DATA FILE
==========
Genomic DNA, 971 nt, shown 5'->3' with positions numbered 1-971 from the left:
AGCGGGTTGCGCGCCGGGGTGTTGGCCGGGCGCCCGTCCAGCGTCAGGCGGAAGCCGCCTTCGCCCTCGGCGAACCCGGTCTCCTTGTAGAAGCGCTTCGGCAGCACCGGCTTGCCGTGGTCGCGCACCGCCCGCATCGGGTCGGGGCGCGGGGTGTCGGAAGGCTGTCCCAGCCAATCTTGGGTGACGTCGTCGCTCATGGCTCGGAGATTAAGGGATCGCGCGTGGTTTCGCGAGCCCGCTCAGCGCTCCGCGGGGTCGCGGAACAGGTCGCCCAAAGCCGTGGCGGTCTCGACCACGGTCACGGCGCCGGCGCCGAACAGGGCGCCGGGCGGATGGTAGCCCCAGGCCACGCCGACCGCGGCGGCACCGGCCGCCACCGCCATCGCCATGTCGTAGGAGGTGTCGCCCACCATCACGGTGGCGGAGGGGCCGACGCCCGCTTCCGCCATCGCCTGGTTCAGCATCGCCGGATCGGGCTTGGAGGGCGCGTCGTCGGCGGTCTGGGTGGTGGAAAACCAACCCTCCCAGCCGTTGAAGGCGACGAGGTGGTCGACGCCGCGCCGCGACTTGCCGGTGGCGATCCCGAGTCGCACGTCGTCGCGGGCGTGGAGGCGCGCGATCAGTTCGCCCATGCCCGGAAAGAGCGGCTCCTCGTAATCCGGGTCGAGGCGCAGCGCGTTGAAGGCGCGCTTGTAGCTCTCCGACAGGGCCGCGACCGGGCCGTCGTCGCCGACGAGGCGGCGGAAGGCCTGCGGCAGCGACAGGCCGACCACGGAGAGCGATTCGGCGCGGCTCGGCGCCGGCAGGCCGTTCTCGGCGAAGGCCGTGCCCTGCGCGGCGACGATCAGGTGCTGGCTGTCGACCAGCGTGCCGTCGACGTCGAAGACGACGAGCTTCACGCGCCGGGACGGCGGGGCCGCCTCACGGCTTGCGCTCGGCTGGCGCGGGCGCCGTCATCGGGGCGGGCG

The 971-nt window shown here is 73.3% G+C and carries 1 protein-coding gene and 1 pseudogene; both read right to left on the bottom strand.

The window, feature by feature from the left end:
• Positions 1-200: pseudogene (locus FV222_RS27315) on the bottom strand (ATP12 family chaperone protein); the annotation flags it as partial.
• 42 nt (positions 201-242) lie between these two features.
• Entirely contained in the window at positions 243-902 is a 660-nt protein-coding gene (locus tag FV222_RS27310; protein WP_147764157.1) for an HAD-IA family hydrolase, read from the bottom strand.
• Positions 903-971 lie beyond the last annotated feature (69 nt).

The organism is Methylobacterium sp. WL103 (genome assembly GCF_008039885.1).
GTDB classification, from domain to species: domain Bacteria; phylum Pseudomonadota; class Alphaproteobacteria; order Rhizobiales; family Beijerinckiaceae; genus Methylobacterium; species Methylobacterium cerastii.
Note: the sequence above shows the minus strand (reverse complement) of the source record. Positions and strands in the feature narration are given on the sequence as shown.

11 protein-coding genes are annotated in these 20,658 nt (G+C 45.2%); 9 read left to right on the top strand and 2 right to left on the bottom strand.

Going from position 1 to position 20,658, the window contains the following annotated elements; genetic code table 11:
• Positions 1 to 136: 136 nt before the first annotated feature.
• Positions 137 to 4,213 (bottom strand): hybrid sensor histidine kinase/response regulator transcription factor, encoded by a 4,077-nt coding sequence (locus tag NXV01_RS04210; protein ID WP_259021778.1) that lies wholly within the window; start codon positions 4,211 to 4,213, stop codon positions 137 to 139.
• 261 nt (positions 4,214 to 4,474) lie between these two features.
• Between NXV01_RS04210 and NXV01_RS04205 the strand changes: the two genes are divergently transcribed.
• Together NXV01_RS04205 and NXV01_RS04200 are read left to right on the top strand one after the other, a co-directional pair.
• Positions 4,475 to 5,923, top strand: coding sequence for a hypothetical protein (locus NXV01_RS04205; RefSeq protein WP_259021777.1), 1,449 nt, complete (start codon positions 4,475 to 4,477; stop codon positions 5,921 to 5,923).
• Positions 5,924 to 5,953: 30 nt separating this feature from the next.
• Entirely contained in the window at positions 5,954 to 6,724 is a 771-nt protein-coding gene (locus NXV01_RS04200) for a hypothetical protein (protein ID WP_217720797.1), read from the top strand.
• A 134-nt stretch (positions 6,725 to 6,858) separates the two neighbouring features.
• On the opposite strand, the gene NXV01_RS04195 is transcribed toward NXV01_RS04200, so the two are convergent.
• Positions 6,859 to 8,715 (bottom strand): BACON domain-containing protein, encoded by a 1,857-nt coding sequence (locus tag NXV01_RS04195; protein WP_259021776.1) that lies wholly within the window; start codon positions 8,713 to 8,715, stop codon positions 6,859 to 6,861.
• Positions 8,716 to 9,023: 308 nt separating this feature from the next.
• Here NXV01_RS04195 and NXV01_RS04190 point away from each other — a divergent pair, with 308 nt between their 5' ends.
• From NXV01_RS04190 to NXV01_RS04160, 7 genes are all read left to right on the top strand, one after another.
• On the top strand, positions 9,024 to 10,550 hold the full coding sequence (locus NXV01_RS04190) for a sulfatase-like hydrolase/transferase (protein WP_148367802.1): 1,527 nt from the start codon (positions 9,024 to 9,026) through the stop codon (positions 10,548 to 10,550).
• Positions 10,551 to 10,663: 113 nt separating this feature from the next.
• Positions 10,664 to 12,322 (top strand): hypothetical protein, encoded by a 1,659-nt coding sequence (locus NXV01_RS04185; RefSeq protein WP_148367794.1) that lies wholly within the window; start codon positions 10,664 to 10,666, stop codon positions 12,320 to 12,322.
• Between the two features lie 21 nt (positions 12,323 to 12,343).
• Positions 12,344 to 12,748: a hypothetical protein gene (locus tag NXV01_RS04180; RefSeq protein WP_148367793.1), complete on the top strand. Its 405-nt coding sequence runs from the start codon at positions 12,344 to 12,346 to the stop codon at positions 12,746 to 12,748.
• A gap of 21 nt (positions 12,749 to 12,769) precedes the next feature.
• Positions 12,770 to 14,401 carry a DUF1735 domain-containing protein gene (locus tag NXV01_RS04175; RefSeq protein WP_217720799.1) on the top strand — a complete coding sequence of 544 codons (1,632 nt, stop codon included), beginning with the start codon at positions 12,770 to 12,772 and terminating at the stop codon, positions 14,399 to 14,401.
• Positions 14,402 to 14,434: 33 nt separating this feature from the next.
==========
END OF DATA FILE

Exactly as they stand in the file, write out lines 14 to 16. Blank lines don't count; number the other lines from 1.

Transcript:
• Positions 1 to 136: 136 nt before the first annotated feature.
• Positions 137 to 4,213 (bottom strand): hybrid sensor histidine kinase/response regulator transcription factor, encoded by a 4,077-nt coding sequence (locus tag NXV01_RS04210; protein ID WP_259021778.1) that lies wholly within the window; start codon positions 4,211 to 4,213, stop codon positions 137 to 139.
• 261 nt (positions 4,214 to 4,474) lie between these two features.